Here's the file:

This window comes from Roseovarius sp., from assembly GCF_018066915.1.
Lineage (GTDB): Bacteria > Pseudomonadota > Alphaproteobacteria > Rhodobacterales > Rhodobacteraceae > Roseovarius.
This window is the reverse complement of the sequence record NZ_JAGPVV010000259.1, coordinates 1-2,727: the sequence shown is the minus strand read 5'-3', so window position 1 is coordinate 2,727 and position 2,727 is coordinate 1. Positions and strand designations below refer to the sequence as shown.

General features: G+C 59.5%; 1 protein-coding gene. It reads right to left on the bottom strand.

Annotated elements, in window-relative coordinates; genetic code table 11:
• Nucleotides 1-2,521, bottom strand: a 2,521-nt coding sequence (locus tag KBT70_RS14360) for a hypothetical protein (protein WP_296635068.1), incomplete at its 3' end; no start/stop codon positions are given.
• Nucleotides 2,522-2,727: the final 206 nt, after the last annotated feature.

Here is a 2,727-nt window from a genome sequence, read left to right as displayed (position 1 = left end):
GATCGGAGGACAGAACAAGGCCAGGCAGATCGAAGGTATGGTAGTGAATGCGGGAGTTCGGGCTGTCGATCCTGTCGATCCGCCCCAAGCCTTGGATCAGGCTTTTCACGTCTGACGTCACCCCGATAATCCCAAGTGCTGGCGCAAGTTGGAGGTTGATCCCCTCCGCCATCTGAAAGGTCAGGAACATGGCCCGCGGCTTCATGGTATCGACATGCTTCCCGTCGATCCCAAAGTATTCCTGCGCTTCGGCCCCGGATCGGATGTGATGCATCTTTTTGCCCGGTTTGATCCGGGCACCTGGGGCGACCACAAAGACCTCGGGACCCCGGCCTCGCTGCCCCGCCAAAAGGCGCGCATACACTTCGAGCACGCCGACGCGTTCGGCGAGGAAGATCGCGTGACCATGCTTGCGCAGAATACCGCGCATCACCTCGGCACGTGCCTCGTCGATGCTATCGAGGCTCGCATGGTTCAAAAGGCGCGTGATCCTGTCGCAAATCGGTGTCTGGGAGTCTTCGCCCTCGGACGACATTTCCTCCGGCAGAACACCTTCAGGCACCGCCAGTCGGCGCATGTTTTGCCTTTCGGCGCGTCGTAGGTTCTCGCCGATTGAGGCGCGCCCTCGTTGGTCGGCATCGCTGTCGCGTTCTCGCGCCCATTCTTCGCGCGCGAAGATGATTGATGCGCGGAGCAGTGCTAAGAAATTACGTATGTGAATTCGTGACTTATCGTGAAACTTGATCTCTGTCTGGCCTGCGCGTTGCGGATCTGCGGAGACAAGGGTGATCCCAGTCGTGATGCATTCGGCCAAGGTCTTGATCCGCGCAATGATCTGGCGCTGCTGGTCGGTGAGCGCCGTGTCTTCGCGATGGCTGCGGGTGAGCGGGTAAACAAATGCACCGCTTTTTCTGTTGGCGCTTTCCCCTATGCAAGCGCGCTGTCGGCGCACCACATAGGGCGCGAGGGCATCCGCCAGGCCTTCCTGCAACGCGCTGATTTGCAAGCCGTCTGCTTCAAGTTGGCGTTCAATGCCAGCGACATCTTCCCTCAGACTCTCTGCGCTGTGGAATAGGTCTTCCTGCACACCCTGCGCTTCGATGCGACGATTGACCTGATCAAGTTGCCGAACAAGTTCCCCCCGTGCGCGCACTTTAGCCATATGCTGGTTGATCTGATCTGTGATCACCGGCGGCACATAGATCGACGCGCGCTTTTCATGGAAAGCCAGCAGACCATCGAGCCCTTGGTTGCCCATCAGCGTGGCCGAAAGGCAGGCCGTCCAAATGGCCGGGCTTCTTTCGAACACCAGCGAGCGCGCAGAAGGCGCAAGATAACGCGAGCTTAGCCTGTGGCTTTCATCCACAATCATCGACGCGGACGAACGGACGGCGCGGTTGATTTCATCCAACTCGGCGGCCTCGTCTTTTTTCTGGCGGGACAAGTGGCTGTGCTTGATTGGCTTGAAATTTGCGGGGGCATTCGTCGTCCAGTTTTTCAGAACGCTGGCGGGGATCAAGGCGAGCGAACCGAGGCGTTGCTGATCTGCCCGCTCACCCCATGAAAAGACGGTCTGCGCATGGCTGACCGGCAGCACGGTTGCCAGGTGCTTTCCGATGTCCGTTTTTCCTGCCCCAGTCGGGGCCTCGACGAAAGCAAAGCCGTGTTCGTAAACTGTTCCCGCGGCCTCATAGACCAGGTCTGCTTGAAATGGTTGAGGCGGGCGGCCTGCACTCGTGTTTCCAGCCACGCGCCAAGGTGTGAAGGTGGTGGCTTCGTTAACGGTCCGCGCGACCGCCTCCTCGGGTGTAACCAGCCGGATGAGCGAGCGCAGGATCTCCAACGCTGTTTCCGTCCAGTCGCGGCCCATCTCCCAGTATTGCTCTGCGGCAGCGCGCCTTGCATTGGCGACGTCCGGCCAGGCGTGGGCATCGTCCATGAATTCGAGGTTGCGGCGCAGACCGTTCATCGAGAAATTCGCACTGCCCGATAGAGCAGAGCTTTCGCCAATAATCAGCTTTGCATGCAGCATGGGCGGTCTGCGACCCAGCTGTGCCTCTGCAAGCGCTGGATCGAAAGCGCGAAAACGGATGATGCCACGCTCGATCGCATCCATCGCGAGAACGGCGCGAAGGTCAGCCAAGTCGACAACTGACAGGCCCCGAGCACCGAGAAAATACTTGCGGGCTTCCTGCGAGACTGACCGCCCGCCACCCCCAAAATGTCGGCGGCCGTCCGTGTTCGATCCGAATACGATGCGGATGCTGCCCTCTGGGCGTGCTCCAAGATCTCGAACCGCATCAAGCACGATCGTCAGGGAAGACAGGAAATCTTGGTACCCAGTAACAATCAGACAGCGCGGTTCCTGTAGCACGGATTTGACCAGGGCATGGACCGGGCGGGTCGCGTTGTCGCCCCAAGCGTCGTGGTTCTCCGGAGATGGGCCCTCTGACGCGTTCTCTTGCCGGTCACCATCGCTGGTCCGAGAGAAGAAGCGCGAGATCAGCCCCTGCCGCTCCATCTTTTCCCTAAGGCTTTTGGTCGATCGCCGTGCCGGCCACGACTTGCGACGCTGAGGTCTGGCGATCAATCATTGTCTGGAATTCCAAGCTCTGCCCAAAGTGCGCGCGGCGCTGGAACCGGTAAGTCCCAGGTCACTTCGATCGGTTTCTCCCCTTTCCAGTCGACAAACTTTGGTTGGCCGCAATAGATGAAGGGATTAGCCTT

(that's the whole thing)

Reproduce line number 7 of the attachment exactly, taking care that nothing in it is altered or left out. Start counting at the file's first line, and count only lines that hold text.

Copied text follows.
• Nucleotides 2,522-2,727: the final 206 nt, after the last annotated feature.